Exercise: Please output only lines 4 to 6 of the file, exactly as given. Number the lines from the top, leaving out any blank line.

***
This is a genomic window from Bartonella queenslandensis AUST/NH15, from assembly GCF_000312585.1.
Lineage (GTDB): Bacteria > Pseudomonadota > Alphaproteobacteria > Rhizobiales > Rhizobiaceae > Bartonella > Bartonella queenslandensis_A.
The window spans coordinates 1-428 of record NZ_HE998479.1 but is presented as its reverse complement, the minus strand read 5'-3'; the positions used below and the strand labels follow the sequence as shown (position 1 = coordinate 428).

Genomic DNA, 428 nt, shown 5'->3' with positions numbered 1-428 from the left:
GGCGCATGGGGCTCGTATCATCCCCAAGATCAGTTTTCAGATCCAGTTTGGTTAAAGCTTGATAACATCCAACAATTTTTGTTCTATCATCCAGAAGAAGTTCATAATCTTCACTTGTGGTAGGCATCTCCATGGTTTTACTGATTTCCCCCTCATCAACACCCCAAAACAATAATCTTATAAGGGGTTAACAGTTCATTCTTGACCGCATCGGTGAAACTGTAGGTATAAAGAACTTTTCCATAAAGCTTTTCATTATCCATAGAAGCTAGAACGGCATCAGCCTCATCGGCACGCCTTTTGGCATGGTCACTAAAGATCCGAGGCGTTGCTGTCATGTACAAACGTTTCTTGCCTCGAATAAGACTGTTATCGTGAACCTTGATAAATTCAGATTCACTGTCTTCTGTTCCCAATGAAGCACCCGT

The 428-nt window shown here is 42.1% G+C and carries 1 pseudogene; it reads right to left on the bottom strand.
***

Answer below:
Genomic DNA, 428 nt, shown 5'->3' with positions numbered 1-428 from the left:
GGCGCATGGGGCTCGTATCATCCCCAAGATCAGTTTTCAGATCCAGTTTGGTTAAAGCTTGATAACATCCAACAATTTTTGTTCTATCATCCAGAAGAAGTTCATAATCTTCACTTGTGGTAGGCATCTCCATGGTTTTACTGATTTCCCCCTCATCAACACCCCAAAACAATAATCTTATAAGGGGTTAACAGTTCATTCTTGACCGCATCGGTGAAACTGTAGGTATAAAGAACTTTTCCATAAAGCTTTTCATTATCCATAGAAGCTAGAACGGCATCAGCCTCATCGGCACGCCTTTTGGCATGGTCACTAAAGATCCGAGGCGTTGCTGTCATGTACAAACGTTTCTTGCCTCGAATAAGACTGTTATCGTGAACCTTGATAAATTCAGATTCACTGTCTTCTGTTCCCAATGAAGCACCCGT

The 428-nt window shown here is 42.1% G+C and carries 1 pseudogene; it reads right to left on the bottom strand.